Qualitative Sociology

, Volume 34, Issue 1, pp 21–57

History and the National Sensorium: Making Sense of Polish Mythology

Authors

    • Department of SociologyUniversity of Michigan
Article

DOI: 10.1007/s11133-010-9184-7

Cite this article as:
Zubrzycki, G. Qual Sociol (2011) 34: 21. doi:10.1007/s11133-010-9184-7

Abstract

Based on archival and ethnographic data from the Polish case, this article argues that national mythology is structured by historical events and embodied in visual and material cultures, which in turn frame national subjects’ understanding of the present. It suggests that the convergence and exchange between diverse sites of material expression and sensory perception, and their compression into trans-temporal nodes—what I call the “national sensorium”—makes them especially resilient. Even so, as historically constructed, contingent and contested systems of myths, the extent to which national mythologies can shape national identity or mobilize toward nationalist action depends on the specific historical contexts in which they are deployed. Theoretically, this article joins historical and phenomenological approaches to propose a framework for thinking about the constitution, persistence and shifting social and political valences of national mythologies.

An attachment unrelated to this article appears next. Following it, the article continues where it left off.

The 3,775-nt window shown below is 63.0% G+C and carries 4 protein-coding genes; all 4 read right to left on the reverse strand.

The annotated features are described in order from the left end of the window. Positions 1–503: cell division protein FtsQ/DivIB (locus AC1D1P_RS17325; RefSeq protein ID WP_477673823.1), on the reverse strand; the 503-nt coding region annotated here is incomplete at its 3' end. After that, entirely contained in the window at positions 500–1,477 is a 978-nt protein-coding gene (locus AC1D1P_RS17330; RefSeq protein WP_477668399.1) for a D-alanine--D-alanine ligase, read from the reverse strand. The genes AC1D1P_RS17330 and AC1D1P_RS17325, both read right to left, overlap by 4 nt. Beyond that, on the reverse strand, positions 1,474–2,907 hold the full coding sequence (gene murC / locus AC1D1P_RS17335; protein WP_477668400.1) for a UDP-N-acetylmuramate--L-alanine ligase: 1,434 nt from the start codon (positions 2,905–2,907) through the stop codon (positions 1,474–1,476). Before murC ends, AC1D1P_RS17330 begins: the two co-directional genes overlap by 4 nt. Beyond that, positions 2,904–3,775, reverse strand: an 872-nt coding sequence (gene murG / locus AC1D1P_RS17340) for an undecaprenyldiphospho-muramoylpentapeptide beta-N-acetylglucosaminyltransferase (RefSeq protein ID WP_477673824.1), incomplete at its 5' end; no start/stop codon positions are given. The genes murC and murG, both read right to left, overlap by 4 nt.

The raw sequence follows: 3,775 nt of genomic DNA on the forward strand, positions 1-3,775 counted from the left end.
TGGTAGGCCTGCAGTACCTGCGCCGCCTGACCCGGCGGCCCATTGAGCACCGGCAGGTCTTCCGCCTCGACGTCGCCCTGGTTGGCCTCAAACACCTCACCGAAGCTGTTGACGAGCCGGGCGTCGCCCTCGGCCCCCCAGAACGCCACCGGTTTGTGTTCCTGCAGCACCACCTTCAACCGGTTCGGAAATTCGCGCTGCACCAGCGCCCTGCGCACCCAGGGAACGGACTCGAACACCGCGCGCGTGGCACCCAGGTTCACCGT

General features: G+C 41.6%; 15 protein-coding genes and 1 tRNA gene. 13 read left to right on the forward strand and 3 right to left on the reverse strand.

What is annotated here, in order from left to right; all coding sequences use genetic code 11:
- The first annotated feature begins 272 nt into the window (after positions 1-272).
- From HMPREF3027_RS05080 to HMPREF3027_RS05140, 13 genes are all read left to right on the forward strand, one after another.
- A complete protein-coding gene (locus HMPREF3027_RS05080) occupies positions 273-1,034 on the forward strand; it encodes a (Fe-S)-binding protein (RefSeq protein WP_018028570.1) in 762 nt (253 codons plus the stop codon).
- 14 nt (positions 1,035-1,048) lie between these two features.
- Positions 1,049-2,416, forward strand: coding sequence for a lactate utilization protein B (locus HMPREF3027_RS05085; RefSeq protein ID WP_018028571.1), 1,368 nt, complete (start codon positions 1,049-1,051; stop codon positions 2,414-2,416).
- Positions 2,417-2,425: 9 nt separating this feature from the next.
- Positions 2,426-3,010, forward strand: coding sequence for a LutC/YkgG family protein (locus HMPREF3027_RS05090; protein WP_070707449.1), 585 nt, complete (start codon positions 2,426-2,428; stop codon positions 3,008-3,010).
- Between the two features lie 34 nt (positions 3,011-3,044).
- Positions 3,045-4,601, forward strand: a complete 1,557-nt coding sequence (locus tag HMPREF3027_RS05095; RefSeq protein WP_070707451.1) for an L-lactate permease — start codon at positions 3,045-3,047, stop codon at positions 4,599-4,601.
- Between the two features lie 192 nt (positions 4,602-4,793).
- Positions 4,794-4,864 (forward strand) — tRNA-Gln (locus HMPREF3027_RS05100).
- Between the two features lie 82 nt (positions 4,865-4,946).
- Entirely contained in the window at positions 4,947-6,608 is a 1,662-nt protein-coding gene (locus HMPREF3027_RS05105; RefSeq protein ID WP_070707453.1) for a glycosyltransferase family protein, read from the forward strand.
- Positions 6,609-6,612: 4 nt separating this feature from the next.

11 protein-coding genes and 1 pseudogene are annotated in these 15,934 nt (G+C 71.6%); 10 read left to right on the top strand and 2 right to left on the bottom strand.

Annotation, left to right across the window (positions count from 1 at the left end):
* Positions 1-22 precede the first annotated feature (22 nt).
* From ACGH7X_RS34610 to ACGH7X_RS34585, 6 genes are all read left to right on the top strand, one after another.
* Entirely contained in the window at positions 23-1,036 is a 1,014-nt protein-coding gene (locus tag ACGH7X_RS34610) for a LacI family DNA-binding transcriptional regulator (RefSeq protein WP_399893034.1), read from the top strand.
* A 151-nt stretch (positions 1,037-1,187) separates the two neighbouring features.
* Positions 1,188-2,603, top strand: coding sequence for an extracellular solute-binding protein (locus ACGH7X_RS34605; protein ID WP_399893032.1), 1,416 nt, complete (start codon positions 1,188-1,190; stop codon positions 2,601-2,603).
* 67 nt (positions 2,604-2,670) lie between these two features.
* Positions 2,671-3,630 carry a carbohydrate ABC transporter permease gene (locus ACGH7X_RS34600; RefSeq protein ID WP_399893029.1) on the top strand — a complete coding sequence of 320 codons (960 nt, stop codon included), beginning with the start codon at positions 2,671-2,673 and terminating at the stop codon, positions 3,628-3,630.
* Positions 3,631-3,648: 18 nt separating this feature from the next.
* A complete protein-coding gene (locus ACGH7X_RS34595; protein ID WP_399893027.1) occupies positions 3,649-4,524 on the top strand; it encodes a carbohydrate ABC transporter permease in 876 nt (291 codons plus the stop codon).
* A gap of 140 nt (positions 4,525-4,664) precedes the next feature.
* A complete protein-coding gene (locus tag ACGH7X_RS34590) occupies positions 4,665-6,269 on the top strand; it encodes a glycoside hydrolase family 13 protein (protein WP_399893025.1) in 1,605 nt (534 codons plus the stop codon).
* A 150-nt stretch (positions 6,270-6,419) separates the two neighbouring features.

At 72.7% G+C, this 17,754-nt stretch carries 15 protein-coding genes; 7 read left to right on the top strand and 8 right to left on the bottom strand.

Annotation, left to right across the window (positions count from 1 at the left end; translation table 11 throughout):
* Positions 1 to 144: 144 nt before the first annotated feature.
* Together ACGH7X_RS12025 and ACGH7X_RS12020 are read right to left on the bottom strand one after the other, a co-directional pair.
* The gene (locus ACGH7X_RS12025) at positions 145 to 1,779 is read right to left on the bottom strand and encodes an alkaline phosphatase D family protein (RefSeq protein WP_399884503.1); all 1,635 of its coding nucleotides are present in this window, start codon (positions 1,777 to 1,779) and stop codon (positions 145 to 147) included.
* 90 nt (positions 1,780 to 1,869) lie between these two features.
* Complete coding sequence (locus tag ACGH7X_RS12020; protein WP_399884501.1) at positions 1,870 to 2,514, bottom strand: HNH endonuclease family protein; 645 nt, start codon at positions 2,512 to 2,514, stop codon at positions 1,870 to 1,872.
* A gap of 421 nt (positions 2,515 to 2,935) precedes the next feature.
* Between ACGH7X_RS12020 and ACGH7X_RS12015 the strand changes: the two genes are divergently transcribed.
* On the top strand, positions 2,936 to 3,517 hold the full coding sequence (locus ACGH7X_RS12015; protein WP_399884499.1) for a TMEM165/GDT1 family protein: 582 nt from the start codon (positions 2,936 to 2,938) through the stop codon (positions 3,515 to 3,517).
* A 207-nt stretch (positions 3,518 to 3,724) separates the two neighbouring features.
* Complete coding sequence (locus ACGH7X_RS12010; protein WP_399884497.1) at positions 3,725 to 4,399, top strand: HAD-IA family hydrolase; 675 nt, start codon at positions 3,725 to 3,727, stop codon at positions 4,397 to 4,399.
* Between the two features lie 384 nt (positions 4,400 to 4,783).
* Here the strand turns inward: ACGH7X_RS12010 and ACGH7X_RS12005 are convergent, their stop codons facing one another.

Keywords

Nationalism National mythology Visuality Materiality Affect Poland

Copyright information

© Springer Science+Business Media, LLC 2010